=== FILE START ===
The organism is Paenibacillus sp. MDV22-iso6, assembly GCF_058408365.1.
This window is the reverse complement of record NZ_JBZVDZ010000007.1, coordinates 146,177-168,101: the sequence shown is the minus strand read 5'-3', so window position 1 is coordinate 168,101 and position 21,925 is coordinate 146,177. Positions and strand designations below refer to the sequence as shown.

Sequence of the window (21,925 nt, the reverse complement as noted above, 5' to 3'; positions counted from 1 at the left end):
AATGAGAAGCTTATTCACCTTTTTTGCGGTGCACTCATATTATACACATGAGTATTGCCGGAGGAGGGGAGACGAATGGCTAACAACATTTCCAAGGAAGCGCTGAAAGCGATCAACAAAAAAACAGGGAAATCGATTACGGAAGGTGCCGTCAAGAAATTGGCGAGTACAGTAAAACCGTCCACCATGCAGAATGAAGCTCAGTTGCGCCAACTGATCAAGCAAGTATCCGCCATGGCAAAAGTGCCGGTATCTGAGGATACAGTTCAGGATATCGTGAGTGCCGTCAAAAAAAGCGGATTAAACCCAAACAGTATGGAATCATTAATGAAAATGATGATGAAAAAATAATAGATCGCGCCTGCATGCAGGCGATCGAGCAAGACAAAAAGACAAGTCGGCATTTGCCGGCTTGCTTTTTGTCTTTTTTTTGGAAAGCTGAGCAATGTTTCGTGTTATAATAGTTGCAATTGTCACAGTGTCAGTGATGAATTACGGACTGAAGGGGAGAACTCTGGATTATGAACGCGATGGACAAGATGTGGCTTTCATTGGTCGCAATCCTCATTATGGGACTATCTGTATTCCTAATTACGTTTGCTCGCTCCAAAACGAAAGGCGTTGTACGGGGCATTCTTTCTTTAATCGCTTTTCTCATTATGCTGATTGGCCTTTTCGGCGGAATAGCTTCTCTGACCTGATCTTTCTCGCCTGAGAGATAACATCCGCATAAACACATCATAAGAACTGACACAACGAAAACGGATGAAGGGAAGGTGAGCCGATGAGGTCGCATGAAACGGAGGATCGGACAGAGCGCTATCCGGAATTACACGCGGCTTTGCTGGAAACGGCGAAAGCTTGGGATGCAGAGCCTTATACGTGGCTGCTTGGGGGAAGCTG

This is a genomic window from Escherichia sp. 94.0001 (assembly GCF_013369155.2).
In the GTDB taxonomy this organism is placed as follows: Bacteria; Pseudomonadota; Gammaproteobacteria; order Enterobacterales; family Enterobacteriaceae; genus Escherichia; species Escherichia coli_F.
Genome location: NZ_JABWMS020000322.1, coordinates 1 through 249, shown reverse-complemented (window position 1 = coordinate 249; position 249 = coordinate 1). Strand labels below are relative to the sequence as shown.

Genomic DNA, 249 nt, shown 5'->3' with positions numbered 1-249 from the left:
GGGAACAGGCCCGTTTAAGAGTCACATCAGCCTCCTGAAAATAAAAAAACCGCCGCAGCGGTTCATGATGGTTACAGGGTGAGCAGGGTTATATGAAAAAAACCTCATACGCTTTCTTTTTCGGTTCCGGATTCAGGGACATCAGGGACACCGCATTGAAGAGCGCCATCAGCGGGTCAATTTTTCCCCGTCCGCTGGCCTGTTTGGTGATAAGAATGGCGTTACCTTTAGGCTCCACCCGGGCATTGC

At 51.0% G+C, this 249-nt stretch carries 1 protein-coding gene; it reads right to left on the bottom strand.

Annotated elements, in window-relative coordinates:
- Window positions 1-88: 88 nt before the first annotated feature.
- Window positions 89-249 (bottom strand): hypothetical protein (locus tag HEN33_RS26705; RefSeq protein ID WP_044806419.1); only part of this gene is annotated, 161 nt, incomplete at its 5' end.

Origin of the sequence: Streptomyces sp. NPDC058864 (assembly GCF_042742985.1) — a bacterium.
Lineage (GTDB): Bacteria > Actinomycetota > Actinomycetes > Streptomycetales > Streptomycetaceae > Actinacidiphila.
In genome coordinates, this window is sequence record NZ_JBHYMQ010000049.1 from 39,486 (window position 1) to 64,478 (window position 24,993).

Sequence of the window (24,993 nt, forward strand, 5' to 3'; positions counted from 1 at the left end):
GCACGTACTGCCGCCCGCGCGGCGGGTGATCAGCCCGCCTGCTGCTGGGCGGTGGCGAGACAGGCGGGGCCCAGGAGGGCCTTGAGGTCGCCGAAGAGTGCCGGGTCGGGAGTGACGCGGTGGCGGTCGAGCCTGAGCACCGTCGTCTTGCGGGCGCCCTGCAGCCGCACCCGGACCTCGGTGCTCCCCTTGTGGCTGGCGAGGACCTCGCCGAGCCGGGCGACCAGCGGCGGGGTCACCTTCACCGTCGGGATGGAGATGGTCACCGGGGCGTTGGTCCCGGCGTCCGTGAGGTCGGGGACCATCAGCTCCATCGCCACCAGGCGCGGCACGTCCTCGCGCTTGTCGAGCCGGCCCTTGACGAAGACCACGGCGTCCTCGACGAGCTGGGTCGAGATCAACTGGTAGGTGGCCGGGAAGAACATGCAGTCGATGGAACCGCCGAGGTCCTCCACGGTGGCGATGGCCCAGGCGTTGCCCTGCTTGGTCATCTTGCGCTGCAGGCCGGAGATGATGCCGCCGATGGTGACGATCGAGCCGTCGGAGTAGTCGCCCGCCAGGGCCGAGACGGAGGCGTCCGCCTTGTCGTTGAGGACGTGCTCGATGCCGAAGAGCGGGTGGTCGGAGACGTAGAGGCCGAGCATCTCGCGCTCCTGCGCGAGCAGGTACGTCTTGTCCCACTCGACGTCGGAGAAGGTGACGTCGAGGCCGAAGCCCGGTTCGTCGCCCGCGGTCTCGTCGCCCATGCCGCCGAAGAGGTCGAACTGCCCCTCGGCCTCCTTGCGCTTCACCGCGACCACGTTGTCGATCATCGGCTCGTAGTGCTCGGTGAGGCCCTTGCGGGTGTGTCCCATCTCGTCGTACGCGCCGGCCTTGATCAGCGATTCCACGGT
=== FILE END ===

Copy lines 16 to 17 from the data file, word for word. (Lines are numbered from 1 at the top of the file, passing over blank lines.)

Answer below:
In genome coordinates, this window is sequence record NZ_JBHYMQ010000049.1 from 39,486 (window position 1) to 64,478 (window position 24,993).

Sequence of the window (24,993 nt, forward strand, 5' to 3'; positions counted from 1 at the left end):